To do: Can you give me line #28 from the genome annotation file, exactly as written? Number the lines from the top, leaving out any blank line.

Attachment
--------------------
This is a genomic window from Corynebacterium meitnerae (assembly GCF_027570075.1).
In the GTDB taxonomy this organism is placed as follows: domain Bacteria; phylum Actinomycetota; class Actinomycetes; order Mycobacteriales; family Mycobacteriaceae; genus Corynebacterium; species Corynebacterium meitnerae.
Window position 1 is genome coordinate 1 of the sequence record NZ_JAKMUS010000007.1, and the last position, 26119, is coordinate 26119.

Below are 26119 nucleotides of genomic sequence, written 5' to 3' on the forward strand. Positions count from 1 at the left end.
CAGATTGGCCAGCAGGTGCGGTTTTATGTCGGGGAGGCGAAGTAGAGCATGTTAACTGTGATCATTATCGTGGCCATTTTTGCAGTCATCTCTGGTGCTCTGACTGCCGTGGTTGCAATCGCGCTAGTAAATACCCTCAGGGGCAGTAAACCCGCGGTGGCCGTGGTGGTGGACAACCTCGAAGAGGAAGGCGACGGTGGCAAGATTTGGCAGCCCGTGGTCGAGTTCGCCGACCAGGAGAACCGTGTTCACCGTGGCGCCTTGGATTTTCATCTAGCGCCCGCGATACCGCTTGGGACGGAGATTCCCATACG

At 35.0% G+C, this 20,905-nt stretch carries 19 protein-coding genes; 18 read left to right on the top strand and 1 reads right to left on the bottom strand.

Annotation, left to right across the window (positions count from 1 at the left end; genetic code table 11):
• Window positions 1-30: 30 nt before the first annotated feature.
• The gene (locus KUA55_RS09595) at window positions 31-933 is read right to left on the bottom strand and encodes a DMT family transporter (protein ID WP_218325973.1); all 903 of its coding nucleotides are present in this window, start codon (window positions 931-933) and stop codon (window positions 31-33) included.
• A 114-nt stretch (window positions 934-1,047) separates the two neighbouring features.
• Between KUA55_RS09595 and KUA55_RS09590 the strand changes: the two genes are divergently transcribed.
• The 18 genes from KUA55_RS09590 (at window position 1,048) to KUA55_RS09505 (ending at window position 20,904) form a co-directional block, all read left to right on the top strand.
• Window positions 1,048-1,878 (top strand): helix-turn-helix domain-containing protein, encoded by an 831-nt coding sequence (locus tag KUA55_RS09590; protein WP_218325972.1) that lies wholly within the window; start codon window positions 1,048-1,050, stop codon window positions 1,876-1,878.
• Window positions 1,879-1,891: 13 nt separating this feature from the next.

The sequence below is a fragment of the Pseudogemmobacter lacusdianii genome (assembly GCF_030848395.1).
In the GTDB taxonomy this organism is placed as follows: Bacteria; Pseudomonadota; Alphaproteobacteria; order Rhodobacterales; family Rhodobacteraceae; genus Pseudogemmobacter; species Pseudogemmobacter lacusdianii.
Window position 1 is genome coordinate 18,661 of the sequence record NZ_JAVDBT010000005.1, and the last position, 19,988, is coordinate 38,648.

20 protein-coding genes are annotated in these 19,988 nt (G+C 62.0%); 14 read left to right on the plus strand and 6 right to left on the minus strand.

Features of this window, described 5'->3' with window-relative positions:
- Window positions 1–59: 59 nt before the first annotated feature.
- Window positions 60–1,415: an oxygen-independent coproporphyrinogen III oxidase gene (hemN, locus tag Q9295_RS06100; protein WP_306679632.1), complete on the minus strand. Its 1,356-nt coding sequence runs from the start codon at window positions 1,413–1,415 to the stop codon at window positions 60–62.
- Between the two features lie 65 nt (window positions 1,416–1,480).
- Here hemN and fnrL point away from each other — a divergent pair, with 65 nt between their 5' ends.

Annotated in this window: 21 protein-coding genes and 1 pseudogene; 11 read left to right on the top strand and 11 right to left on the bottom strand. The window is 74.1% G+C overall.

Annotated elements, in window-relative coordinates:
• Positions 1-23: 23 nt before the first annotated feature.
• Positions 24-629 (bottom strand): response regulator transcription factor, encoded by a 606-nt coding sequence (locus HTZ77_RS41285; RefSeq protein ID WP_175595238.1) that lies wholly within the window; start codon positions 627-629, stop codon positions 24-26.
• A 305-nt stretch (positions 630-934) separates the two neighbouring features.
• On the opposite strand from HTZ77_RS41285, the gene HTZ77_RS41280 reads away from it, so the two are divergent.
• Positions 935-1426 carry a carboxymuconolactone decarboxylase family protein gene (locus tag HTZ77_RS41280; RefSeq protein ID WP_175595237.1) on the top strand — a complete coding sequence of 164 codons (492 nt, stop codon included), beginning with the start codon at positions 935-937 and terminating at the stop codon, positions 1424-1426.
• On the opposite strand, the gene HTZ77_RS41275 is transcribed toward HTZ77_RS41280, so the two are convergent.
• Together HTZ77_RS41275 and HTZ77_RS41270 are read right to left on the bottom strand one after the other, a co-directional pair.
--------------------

• A 305-nt stretch (positions 630-934) separates the two neighbouring features.